Ancient (and not so ancient) History

I have been working on computers since 1969. Yes, I know that was a long time ago, and they have come a long way since then. But we did go to the moon and back with those old, slow ones. No, I didn't work for NASA. I worked for Westinghouse in the Telecomputer Center. After 2 years there, I transferred to the Transportation Division in West Mifflin where they made the propulsion and train control equipment for the Bay Area Rapid System, the Tampa airport, the Seattle-Tacoma airport, and another in Sao Paulo, Brazil.

Ever since then, when people find out I work on computers, well, they have me working on computers. I've also worked as a legal assistant and even drove a truck cross country for three years. But there are always computers that need fixing, updating, connecting, replacing, and sometimes just some TLC. They have made our lives so much more than they were before. 

I bought my first personal computer around 1983.  It was a Tandy TRS-80 Color Computer.  Let's not talk about it.  It had to be tediously programmed to do even the simplest tasks.  It was no fun at all for me.  I had learned to program in BASIC, FORTRAN and COBOL in school and didn't want to do it for fun. 

In 1985, I went to work for a wholesale plant nursery in East Texas.  They had just bought a computer system and needed someone to run it.  In about a week, I figured out that that computer system was never going to be able to do what they expected of it.  We hobbled on through with part of the business computerized and part still on paper.  In 1987, they bought a 286 system, which arrived from Dallas in cardboard boxes with an installer to set it up.  After he unpacked and connected everything, he handed me a pocket screwdriver and told me if I had any questions or problems to just call the number on the screwdriver. A couple weeks later, the whole system crashed.  I called the number on the screwdriver.  It had been disconnected.  So I used the other end of the screwdriver and fixed the system myself.  And so it went.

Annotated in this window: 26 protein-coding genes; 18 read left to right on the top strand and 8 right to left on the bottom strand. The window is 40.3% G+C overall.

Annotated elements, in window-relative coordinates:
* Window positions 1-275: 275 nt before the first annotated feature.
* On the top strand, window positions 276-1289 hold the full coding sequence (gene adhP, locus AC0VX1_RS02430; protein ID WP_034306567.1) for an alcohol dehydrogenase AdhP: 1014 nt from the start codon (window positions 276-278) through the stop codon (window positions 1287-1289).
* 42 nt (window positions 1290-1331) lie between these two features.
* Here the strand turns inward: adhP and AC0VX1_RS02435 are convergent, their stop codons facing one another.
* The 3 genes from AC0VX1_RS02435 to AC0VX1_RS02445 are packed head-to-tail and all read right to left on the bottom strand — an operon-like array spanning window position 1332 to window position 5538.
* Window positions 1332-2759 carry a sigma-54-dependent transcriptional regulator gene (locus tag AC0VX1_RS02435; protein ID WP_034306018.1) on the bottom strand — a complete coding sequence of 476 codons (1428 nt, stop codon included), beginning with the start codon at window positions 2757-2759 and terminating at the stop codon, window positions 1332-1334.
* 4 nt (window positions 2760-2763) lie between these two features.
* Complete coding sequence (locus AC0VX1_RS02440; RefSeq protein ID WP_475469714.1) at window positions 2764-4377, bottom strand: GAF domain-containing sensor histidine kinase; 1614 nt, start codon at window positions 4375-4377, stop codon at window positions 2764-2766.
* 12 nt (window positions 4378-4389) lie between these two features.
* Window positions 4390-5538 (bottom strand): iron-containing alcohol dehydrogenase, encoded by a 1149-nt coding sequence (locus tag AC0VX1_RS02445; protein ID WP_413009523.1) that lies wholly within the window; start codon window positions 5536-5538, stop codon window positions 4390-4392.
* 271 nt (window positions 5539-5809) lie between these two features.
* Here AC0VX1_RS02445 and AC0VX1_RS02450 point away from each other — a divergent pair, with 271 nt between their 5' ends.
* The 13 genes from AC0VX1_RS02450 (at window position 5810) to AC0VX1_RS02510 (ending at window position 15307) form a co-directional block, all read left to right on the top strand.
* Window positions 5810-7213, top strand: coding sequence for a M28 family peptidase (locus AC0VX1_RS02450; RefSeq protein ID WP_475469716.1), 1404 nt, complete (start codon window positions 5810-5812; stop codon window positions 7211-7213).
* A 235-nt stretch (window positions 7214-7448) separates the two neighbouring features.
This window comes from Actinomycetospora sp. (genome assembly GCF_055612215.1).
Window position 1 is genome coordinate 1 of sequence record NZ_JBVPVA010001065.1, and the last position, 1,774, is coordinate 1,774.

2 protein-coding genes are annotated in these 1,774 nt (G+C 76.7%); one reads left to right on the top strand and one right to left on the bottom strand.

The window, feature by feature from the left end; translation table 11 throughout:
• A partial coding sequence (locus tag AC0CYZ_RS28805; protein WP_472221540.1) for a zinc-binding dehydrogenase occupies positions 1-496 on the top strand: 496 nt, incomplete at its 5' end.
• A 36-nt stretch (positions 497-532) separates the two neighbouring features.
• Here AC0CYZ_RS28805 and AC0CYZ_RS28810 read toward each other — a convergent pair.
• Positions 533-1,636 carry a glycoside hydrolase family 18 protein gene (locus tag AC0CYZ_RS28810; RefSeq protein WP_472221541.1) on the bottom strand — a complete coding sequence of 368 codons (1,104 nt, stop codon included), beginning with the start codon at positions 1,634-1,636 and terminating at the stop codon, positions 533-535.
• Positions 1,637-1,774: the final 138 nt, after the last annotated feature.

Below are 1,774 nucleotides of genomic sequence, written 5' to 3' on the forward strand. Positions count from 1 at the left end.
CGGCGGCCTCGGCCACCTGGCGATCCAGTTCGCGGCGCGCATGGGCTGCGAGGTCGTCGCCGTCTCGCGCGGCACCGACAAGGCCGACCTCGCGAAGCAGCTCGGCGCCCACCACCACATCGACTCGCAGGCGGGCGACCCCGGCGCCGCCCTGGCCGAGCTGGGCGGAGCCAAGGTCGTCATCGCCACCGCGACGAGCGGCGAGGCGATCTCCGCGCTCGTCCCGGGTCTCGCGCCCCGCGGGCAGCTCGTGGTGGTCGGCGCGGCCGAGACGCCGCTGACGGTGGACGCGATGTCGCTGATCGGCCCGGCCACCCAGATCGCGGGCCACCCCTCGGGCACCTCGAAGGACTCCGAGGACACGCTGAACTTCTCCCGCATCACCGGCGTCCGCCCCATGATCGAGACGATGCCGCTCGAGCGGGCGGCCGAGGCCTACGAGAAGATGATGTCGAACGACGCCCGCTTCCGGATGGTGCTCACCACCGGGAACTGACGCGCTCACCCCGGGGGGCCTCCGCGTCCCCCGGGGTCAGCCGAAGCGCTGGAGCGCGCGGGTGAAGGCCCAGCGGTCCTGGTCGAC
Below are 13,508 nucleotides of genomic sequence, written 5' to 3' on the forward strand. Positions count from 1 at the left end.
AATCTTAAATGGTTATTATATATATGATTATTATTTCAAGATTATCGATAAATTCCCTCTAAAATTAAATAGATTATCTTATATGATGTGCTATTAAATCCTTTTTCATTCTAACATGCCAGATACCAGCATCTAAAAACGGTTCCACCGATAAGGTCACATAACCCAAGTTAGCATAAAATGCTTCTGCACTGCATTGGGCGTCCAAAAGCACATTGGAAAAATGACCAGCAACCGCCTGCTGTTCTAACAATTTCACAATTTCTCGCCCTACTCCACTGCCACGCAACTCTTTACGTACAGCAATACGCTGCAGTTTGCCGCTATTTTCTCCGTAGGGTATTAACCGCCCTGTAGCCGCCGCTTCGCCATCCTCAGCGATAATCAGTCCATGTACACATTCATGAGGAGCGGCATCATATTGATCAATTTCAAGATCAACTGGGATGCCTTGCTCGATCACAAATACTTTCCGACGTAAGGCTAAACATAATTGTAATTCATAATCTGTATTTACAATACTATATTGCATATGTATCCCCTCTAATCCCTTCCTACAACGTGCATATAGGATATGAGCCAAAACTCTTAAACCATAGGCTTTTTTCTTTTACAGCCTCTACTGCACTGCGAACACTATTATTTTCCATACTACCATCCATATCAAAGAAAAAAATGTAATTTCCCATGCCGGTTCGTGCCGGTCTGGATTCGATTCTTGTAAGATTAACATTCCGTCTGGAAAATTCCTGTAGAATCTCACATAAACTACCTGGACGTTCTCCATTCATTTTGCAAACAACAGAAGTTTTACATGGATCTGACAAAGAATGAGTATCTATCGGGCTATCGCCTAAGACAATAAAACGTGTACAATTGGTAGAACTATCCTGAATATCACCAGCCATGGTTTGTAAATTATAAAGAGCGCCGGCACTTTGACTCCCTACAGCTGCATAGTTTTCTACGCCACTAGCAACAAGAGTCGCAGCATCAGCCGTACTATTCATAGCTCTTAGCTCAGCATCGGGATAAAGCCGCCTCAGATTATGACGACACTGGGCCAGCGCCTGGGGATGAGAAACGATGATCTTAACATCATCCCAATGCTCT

I bought my next personal computer in 1992.  It was a 486 IBM, with Windows 3.1.  I then bought an Acer Pentium desktop system from Best Buy on 48 easy payments.  I became a beta tester for Windows 95 and installed hundreds of programs on that Acer.  My son played every game we could afford, many of them DOS loaders.  Money was tight so we didn't have the full version of Doom but we had Wipeout and we tried lots of shareware.  I read the license terms and abided by them.  At this time, I was working for the State of Texas. 

I also started getting used computers because everyone wanted a Pentium.  There was no recycling then, nobody wanted the old 486s.  They either had Windows 95, Windows 98 or Windows NT on them.  I used them to test software, used the parts for other computers and eventually ended up recycling them with Goodwill. 

I moved back to Pittsburgh in 1998 and went to work as a legal assistant.  The firm used a Windows NT server system and, in 2001, its outside tech support firm was dissolved.  I bought a couple used servers and some books and learned at home at night and on weekends.  I took every free Microsoft seminar that I could attend.  I bought a MAPS subscription and kept learning.  I worked with a consultant hired by the firm, and eventually was promoted to systems administrator.  I retired in 2005 due to family responsibilities after my parents' deaths, and began my consulting business in 2006.